I think a lot of people are flattered to be in it in the end, but some people would wanna watch themselves around me, I am recording their conversations in my mind. Some people haven't been so happy about it -- my ex-girlfriend isn't happy about bits of her being in [first collection] Megahex, we broke up after it was done. There are certain things that my friends have done that have made it in, but I've asked them 'can I use this anecdote' and they're usually OK with it.

The character Werewolf Jones has done everything from take a cheese grater to his genitals to use attempted rape as a birthday prank -- is that based on someone you know?
Hehe, I worry when I say it's autobiographical that people will think it's all me. Werewolf Jones is generally based on a group of reprobates from Hobart, Tasmania in the mid-00s noise music scene there -- a very drunken, bi-polar music scene in a very small town with lots of back stabbing weirdness.

There's so much tragedy in there -- there's one scene where Werewolf Jones tearfully announces he's going to kill himself.
*sigh* Yeah. Yeah that was based on my uncle who stayed with us for months and would just lay around naked playing Legend of Zelda. It was very sad. Werewolf Jones dies in 2017 -- I put it out on Tumblr, so now you can look at the character and know that he's not going to change. I think that colors everything we read with Werewolf Jones now, knowing that he's lurching towards that young demise.

Do you know how he's going to die?
Just of an overdose. A friend of mine just died of an overdose two months ago. Some of the characters are based on him. A lot of the early stuff -- the one where owl gets sexually assaulted for his birthday, that was Carl, that happened to Carl verbatim. Colin and Reggie did that to him for his birthday. That's what passed as a funny prank.

That's one of the funniest scenes I've ever read, mostly because it goes beyond comedy into something really horrible.
I don't think it's glamorizing rape culture, or that it's a rape joke -- it is a comedy strip but it's supposed to be a horrible black comedy. It raises questions about boundaries and sexual assault -- owl doesn't think it's a sexual assault, but it technically is -- it's a flaccid penis but he thought he was being assaulted, so psychologically, yes, he was raped. But anyway, that's what happened to my friend Carl and that's what Hobart was like. But yeah, fucking Carl died earlier in the year, and that's colored a lot of the stuff with Werewolf Jones dying. I'd never experienced a friend dying, but now I have, I'm sure I'll be able to pack more emotion into that storyline. So, silver linings with Carl dying there. It's going to help me write something. Thanks, Carl.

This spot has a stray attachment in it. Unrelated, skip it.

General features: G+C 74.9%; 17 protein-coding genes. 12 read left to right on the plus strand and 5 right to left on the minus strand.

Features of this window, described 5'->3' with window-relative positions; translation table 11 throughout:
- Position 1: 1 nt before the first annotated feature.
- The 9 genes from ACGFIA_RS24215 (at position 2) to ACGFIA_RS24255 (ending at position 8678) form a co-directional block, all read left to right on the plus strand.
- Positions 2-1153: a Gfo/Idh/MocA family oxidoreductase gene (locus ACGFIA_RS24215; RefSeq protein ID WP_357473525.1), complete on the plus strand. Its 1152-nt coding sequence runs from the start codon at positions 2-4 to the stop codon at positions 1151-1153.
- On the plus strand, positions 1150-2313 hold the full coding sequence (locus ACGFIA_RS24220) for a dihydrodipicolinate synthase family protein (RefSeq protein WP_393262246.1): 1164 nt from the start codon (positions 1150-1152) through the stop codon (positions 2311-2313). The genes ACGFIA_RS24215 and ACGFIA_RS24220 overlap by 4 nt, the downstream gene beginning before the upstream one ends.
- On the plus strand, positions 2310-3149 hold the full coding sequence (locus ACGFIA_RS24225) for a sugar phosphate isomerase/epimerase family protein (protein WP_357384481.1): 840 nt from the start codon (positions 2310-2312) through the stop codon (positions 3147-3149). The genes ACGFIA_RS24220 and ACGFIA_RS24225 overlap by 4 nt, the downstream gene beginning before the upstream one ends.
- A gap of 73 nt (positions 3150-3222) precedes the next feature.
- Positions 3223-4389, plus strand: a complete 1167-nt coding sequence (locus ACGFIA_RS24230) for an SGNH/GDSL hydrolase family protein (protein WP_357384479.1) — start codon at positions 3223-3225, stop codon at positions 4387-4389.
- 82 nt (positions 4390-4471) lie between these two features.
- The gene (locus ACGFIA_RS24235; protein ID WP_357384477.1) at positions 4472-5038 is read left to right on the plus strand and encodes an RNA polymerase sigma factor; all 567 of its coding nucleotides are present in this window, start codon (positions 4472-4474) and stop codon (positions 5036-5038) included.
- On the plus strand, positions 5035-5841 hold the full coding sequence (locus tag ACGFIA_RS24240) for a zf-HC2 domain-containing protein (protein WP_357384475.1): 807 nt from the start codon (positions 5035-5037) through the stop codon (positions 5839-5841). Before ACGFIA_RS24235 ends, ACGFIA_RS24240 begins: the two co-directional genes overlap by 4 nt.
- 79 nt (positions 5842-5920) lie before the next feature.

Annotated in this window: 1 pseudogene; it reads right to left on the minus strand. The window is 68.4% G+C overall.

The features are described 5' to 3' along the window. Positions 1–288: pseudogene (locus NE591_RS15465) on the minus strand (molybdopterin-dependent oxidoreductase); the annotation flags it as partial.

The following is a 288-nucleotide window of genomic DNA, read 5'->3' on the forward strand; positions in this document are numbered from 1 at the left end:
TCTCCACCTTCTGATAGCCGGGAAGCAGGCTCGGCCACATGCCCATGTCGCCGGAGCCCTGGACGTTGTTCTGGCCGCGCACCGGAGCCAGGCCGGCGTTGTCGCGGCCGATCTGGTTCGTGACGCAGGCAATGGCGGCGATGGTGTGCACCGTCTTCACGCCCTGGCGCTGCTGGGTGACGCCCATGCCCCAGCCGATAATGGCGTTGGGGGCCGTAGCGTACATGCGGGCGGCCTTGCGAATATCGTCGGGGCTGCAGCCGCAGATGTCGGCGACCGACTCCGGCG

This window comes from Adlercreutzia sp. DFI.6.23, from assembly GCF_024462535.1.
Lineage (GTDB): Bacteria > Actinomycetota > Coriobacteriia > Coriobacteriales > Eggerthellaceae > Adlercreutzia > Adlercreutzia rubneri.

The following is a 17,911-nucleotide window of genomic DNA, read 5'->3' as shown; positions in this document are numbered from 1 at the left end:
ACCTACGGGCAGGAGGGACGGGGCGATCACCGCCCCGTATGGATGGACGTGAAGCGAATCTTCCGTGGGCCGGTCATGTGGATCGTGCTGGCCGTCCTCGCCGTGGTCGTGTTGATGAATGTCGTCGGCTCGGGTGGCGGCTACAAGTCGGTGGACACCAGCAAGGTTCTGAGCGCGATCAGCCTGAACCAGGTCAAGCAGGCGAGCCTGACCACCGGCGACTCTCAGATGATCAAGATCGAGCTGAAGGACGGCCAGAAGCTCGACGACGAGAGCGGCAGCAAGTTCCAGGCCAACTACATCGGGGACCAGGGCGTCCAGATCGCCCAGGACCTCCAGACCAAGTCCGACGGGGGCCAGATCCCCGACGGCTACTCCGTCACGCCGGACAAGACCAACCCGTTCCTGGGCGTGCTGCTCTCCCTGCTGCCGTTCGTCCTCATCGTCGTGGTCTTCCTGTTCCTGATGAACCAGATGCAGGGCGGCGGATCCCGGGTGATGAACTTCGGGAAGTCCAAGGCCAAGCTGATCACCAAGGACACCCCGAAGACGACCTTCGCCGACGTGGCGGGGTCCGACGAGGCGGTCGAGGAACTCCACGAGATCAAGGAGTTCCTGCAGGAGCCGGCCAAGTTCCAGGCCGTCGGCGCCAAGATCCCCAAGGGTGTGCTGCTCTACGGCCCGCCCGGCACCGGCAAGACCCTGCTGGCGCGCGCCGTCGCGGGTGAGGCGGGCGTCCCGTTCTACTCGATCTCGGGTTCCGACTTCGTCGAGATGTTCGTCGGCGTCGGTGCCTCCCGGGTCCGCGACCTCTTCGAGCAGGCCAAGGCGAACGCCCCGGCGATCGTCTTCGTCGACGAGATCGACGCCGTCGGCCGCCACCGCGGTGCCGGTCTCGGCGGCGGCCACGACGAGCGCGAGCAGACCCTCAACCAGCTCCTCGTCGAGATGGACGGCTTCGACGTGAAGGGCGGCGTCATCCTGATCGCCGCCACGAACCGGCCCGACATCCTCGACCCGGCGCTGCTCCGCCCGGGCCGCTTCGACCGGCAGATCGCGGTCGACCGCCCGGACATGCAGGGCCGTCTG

And who were Werewolf Jones's horrible children based on?
Those kids, Diesel and Jaxon, are based on junkie friends my mom had when I was growing up. They had children with these confectionary five o'clock shadows, and very low speech abilities, they'd just be grabbing at your crotch, screaming and defecating in the living room. Just out of control children. I've seen a lot of them in Tasmania, it's a very dark, horrible place.

So what was your route into turning all of this into a comic strip?
I've always been a horrible fuck up stoner and an unemployed loser, but I've always drawn. I've always had this work ethic, and this urge to create. I exaggerate the laziness with Megg & Mogg, I was never that lazy. I started reading comics very early on -- I started self-publishing when I was 8-years-old. I was a voracious comic reader; Tintin, Asterix, Garfield, I'd go to second hand shops and get whatever I could. Then I went through an X-Men, Marvel comics phase from 11-13, then when I was 14 I discovered Dan Clowes, Pete Bagge, Charles Burns, Raw Magazine and never looked back. It's like I've been frozen in time since 1995, and all I do is draw underground alternative comics.